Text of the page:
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Mauritius takes UK to court over Chagos Islands sovereignty

International court to hear testimony from 22 countries over Indian Ocean archipelago

The UK’s possession of a remote archipelago in the Indian Ocean that includes the strategic US airbase of Diego Garcia is being challenged at the international court of justice.

Despite British attempts at the United Nations to prevent Mauritius’s claim to the Chagos Islands reaching The Hague, judges will spend four days from Monday hearing representatives from 22 countries arguing over colonial history and the rights of exiled islanders to return.

The overwhelming majority of states intervening in the dispute oppose Britain’s assertion that it has sovereignty over what it calls British Indian Ocean Territory, or BIOT. Only the US, Australia and Israel are expected to support the UK.

Judgment from the UN-backed court, which specialises in territorial and border disputes between countries, will be advisory, rather than legally binding. Nonetheless, it is likely to be interpreted as a sign of the UK’s international influence.

The row between Mauritius and the UK has become increasingly acrimonious. The ICJ hearing follows a humiliating defeat in the UN general assembly last year when 94 countries supported a Mauritian-backed resolution to seek an opinion from the ICJ on the legal status of the Chagos Islands. Only 15 countries were opposed.

The court will consider two key questions: the first is whether the decolonisation of Mauritius was completed lawfully when it was granted independence in 1968 following its separation from the Chagos archipelago; the second concerns the ability of Mauritius to resettle its nationals, who were originally deported from the archipelago, back on the islands.

Three years before Mauritius was granted independence, the UK decided to separate the Chagos Islands from the rest of its Indian Ocean colony. The Mauritian government claims this was in breach of UN resolution 1514, passed in 1960, which specifically banned the breakup of colonies before independence.

Most of the 1,500 islanders were deported so that the largest island, Diego Garcia, could be leased to the US for a strategic airbase in 1971. The islanders have never been allowed to return home.

The UK has promised to return the Chagos Islands to Mauritius when they are no longer needed for defence purposes, but refuses to give a date.

The UK’s international position has become increasingly isolated. In a second defeat at the UN last November, Britain failed to secure the re-election of Sir Christopher Greenwood to the ICJ, resulting in Britain not having a judge on the bench of the court for the first time in its 72-year history.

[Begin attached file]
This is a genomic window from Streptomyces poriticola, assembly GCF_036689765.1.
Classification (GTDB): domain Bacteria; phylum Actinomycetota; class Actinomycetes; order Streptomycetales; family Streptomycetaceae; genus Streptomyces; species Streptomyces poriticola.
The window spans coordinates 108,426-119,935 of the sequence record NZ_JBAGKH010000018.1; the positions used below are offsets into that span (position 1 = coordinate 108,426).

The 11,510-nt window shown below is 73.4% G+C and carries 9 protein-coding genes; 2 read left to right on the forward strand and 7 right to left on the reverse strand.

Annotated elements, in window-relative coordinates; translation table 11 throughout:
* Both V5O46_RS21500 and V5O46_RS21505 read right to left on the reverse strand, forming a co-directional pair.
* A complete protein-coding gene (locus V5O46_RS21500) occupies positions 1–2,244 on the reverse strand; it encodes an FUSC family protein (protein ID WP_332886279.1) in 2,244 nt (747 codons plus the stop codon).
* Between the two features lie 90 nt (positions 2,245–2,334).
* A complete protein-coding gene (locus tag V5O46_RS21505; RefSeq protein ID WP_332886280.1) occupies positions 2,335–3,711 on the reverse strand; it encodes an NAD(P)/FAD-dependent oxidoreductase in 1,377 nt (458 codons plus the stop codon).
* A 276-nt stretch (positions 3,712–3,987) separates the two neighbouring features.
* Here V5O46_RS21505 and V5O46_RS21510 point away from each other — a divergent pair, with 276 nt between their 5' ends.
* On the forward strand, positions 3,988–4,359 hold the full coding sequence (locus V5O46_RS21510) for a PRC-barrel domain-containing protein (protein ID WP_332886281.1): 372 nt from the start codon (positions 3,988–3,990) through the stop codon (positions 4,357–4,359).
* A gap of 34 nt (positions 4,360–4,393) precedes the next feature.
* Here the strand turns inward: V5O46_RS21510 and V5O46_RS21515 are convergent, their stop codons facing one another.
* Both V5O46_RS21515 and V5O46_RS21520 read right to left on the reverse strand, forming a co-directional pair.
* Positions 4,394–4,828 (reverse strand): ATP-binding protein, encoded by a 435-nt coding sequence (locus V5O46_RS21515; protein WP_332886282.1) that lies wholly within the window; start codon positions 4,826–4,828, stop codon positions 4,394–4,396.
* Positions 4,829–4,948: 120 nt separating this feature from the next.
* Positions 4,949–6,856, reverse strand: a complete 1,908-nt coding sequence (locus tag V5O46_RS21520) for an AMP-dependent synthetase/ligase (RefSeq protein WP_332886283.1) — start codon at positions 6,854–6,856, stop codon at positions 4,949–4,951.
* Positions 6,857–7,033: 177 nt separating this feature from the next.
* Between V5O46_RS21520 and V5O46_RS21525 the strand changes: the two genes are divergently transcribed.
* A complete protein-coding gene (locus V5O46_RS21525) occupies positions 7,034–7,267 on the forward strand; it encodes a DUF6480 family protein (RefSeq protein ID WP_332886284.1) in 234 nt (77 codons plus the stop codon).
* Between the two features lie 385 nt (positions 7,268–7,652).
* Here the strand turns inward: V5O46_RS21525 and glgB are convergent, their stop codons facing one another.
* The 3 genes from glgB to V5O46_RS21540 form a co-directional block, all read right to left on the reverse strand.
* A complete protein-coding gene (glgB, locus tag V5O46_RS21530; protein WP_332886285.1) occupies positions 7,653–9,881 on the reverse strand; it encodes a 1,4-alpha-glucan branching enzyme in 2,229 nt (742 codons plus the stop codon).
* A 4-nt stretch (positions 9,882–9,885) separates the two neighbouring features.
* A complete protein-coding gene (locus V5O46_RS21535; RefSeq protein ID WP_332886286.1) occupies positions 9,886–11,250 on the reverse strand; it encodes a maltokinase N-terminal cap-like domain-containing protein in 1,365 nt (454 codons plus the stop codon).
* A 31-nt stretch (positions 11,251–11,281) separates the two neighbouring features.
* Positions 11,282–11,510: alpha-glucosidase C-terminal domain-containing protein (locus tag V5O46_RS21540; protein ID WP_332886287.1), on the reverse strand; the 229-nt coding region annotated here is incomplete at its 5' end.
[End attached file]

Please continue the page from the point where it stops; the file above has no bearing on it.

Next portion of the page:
Many deported Chagossians live in the UK. In July, they held a four-day protest in Trafalgar Square against their continued exile and their descendants’ uncertain immigration status in the UK. A report by the Commons home affairs committee in July warned that there were parallels with the Windrush scandal and that anyone descended from a person born on the Chagos Islands should be able “to register as a British overseas territories citizen and thereby have a right to remain in the UK”.

The UK’s attorney general would normally be expected to appear in such cases but because Geoffrey Cox QC MP has previously acted as standing counsel to the government of Mauritius, he has stepped aside and the solicitor general, Robert Buckland QC MP, will represent the government.

A Foreign Office spokeswoman said: “We are disappointed that Mauritius have taken this bilateral dispute to the international court of justice … This is an inappropriate use of the ICJ advisory opinion mechanism and sets a dangerous precedent for other bilateral disputes. We will robustly defend our position.

“While we do not recognise the Republic of Mauritius’s claim to sovereignty of the archipelago, we have repeatedly undertaken to cede it to Mauritius when no longer required for defence purposes, and we maintain that commitment.”

Article originally posted by theguardian.

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